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The refrain that's won the day, apparently, for budget negotiators racing to see who can get the most praise from the Very Serious People for making the most Americans suffer under austerity, is "we having a spending problem." Not to put too fine a point on it: Bullshit.
That's a chart from the Senate Appropriations Committee, making a key point.
Our deficit and debts can be traced to the fact that spending on entitlement programs and defense has shot up, and tax revenues have plummeted to their lowest level in decades. But spending on domestic discretionary programs has grown much more slowly. And, if you correct for inflation, and for growing population, it turns out we're spending exactly the same amount on these programs as we were a full decade ago....
"Although non-defense discretionary spending in nominal dollars has increased, when taking inflation and population growth into account the amount contained in the [2011 budget] represents no increase over what we spent in 2001, a year in which we generated a surplus of $128 billion," said chairman Daniel Inouye (D-HI) in a prepared statement. "So the right question to ask is: Are we really spending too much on non-defense programs? The answer is clearly no."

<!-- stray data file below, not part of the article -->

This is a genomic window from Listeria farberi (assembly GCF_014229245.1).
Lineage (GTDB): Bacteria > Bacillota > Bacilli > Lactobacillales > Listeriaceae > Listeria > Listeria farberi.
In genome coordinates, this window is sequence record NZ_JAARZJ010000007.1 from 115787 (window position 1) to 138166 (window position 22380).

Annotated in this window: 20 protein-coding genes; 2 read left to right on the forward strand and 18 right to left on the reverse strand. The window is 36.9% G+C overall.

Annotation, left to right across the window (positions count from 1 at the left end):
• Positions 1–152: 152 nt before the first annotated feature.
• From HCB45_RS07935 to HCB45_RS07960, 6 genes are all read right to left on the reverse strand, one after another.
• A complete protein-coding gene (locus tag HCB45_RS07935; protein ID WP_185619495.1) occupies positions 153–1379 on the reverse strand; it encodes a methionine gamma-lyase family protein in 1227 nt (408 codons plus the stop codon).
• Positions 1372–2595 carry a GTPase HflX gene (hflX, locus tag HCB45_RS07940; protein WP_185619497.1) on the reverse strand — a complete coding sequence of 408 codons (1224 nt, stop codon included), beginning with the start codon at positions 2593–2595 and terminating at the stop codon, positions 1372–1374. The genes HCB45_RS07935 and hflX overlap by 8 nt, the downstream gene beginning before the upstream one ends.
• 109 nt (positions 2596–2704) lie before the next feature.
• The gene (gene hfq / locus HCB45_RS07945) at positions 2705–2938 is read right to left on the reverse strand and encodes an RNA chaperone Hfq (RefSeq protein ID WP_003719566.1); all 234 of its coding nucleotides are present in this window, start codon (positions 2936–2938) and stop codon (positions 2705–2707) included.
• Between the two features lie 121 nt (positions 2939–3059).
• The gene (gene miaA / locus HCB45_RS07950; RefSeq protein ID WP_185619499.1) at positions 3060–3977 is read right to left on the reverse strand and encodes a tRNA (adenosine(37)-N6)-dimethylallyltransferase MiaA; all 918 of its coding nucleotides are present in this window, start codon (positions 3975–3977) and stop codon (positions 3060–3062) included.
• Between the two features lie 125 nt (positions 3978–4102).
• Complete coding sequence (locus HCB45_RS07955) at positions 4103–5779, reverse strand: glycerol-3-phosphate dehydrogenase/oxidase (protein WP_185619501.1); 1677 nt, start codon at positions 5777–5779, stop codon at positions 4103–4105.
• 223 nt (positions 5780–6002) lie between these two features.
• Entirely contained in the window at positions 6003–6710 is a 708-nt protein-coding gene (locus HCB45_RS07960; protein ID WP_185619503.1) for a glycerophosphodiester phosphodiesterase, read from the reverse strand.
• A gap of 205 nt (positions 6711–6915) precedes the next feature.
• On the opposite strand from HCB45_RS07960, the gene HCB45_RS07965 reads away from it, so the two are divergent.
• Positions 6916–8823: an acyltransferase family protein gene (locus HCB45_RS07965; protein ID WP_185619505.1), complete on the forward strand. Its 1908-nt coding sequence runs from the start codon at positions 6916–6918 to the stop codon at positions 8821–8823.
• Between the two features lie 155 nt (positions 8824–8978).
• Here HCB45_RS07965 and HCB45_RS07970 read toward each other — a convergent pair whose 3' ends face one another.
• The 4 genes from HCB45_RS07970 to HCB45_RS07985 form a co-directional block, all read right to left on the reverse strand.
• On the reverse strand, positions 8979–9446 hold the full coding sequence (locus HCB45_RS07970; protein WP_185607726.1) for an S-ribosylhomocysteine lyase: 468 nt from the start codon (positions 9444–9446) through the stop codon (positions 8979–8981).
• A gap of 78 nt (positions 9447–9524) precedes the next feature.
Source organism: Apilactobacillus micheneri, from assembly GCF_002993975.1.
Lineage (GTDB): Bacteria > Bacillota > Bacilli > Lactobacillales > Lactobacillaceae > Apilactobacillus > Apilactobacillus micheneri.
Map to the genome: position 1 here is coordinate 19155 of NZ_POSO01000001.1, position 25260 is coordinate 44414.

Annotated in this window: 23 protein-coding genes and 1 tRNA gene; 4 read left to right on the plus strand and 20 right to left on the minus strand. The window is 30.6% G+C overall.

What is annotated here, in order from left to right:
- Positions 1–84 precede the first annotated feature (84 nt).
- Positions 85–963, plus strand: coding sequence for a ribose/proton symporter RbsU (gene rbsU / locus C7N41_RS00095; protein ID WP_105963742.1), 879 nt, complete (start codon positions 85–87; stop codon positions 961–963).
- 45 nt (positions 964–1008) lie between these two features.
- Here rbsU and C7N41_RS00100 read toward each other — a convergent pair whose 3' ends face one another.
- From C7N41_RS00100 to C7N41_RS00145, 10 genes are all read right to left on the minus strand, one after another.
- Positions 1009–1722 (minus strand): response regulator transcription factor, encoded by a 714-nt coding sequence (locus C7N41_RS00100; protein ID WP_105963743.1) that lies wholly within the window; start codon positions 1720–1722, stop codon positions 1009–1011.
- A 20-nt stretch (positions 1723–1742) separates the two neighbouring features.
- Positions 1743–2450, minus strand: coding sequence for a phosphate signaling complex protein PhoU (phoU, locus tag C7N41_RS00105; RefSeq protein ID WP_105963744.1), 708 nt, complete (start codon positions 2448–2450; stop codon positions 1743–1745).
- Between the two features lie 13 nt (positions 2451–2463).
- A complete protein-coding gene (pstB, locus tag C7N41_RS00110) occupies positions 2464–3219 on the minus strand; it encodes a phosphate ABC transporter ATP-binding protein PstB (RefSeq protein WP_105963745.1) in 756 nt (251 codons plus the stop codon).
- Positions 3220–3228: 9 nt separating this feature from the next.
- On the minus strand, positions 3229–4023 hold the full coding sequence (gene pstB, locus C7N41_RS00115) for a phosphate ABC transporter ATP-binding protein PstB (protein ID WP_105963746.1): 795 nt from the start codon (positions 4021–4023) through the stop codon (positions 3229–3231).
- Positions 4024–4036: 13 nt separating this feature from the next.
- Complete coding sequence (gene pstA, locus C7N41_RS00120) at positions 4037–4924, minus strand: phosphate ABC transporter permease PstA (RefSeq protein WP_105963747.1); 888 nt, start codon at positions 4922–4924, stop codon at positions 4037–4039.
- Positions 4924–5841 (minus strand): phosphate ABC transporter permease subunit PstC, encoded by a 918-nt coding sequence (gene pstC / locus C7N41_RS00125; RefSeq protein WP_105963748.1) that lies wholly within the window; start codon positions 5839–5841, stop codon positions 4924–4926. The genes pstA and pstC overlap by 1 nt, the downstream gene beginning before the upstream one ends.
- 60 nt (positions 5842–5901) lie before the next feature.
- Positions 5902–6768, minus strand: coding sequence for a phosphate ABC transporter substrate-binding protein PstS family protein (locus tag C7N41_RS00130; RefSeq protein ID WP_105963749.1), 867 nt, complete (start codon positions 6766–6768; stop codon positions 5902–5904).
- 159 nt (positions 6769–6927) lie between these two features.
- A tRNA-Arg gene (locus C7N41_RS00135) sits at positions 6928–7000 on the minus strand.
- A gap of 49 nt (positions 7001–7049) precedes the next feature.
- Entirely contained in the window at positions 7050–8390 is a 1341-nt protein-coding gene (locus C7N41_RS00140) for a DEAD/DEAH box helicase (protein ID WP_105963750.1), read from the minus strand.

...In the wake of the Bush tax cuts, and the Great Recession, tax revenue has fallen through the floor to near-historic lows. As a percentage of GDP, it's fallen 24 percent since 2001, and if you correct for inflation, the government is collecting nearly 20 percent less per person than it was a decade ago. At the same time, the population-adjusted costs of mandatory spending programs—driven by Medicare, including its new prescription drug benefit, and Medicaid—have increased by over 30 percent. And, of course, defense spending has skyrocketed. But if you isolate domestic discretionary programs, a decade later we're spending no more on a per-person basis than we were back then.
What has increased? Health care spending, but at a rate that would have nearly been covered by massive loss of revenue in the past decade. TPM took the numbers from the Committee and "put them in a slightly different context, so you can see by what percentage spending and revenues have risen and fallen on a population adjusted basis over the last decade."
As they say, it clearly shows "what is and is not the culprit of deficits and our supposedly out-of-control spending."